"And I'm going to feed the chickens," exclaimed Flossie.

"But you mustn't chase the rooster," cautioned her mother.

"I won't," promised the little fat twin.

"Now when are we going?" asked Nan.

"What train do we take?" Bert wanted to know.

"I'll have to see to all that to-morrow," said Mr. Bobbsey. "We might as well go right off to the country, for it is not very pleasant staying in the hot city. We won't need to unpack much, for we'll stay here only this one night. To-morrow morning we shall start for Meadow Brook."

"And are we going to take the Bluebird along?" inquired Flossie.

"No, the houseboat will stay at home this trip," her mother said. "There isn't enough water at Meadow Brook to sail the Bluebird."

They talked over their new summer plans, and the children were delighted at the prospect of going to see their cousin, their uncle and their aunt.

"Dinah is going, isn't she?" asked Nan.

"Oh, yes, we couldn't get along without her," answered Mrs. Bobbsey with a smile.

"And I'm going to take Snoop!" cried Freddie, hugging the big, black cat, which did not seem to mind being loved so hard.

"Well if Snoop goes, then we ought to take Snap, the dog, too," declared Bert. "Snap would be lonesome if he were left behind, wouldn't he?"

"Oh, may we take them both, mamma?" begged Nan.

"Well, I guess so," was the answer, as Mrs. Bobbsey looked at her husband.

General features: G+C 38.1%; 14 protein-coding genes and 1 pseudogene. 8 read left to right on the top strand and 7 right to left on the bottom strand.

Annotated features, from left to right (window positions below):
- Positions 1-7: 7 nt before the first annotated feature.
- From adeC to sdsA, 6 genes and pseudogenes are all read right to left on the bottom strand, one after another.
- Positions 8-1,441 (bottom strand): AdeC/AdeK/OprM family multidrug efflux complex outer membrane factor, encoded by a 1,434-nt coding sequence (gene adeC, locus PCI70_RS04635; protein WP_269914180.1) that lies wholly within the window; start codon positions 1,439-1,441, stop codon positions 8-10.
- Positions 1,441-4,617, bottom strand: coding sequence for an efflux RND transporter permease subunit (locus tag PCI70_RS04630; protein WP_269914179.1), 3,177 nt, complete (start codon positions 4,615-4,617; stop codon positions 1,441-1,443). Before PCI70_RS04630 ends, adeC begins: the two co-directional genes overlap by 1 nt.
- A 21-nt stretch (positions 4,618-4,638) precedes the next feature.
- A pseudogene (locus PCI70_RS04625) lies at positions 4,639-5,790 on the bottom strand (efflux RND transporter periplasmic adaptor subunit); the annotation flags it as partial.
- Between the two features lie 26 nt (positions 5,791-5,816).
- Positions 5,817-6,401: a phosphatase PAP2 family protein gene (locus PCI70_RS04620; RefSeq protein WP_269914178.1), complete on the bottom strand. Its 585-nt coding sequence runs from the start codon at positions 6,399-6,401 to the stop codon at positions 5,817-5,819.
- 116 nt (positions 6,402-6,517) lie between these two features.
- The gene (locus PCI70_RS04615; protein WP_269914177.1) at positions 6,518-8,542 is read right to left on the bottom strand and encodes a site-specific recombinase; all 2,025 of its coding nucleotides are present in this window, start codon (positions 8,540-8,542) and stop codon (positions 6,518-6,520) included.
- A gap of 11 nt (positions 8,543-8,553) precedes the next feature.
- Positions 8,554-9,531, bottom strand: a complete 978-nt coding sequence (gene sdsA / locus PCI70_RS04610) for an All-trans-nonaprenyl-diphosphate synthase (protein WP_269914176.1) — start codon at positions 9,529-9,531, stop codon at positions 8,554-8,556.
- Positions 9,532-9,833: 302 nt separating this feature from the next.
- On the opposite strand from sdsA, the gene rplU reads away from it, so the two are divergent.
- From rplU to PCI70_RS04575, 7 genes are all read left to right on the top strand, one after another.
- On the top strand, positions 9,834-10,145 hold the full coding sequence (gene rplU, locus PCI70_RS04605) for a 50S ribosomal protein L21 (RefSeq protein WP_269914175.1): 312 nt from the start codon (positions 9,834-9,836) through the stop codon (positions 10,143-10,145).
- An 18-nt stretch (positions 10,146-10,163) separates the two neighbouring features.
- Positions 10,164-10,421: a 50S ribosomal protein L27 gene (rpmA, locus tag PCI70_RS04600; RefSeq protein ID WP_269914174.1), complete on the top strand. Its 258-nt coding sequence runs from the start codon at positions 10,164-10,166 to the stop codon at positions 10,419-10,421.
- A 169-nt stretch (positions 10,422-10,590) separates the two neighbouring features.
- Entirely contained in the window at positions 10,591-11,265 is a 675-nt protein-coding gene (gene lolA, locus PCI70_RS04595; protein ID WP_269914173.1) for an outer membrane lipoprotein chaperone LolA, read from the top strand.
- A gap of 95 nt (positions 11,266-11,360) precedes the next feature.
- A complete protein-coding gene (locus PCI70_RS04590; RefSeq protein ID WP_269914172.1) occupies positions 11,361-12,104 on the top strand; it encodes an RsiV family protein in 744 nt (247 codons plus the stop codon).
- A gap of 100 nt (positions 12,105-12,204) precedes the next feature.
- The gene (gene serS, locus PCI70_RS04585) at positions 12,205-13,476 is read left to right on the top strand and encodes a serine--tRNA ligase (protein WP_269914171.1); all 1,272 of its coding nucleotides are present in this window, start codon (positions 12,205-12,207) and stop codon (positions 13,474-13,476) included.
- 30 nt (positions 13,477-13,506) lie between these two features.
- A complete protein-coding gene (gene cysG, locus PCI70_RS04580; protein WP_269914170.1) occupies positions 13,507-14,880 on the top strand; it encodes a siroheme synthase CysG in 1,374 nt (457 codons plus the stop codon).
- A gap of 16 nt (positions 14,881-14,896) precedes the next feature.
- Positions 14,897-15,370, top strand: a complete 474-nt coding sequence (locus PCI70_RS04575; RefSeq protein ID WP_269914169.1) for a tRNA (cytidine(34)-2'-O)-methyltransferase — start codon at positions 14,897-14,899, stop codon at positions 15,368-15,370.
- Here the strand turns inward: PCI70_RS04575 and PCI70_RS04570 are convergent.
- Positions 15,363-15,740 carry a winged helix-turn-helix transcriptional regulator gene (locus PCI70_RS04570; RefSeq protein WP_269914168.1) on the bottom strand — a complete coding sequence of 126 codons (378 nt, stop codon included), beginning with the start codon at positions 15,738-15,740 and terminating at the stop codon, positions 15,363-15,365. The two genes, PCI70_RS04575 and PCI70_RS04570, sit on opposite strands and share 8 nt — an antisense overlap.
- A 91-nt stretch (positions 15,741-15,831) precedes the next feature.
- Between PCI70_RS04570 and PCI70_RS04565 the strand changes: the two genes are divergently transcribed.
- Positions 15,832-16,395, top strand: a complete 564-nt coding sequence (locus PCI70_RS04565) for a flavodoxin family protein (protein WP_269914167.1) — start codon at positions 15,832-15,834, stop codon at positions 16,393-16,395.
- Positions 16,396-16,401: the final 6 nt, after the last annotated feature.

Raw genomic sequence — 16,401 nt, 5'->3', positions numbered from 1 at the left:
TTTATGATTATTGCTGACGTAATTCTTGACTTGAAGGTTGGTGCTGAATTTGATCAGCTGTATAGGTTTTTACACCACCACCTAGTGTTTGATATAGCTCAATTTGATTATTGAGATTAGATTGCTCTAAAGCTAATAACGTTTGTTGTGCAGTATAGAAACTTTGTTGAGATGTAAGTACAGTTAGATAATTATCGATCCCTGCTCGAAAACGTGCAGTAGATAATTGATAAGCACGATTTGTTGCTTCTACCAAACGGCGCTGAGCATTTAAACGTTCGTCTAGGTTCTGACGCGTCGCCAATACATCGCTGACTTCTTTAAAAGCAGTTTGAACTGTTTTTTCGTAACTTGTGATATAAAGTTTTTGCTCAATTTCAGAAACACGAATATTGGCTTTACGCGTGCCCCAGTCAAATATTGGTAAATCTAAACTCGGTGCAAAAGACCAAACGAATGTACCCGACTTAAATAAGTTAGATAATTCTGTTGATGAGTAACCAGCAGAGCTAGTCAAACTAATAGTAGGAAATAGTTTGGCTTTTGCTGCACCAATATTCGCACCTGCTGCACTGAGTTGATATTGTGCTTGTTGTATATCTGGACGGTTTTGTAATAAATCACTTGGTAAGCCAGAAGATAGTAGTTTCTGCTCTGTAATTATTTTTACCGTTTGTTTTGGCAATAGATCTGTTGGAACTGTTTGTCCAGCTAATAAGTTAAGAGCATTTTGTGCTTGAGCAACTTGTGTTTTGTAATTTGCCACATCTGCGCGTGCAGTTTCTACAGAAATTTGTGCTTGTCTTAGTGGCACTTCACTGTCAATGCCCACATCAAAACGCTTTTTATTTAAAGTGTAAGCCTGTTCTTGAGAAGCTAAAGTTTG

"That will be all right," he nodded. "The country is just the place for dogs and cats—it's better for them than houseboats."

"Oh, what fun we'll have!" sang Flossie. "What lovely times!"

"And I'm going to take my fire engine, and squirt water in it from the brook," declared Freddie.

"Well, be careful not to fall in," his father said. "And now I shall have to go back to the office again, to do a little work so as to get ready for going away again. So I'll leave my little fat fireman and fat fairy for a while," and he smiled at Freddie and Flossie, as he called them by their pet names.

As the Bobbseys were to leave town soon, they did not unpack very much from the valises they had brought from the houseboat.

This boat was tied up at a dock in the lumber yard, which was on the edge of the lake. The children spent the morning playing about in the yard, some of their friends, who had not gone away for the summer, coming to join in their games.

After lunch Mr. Bobbsey came up to the house in an automobile, bringing his wife some things she had asked him to get from the store.

"Oh, may I have a ride?" begged Freddie, when he saw his father in the machine, which Mr. Bobbsey and some of the other members of his lumber firm used when they were in a hurry.

"Yes, jump in!" invited his father. "Want to come, Bert?" he asked of the older Bobbsey boy.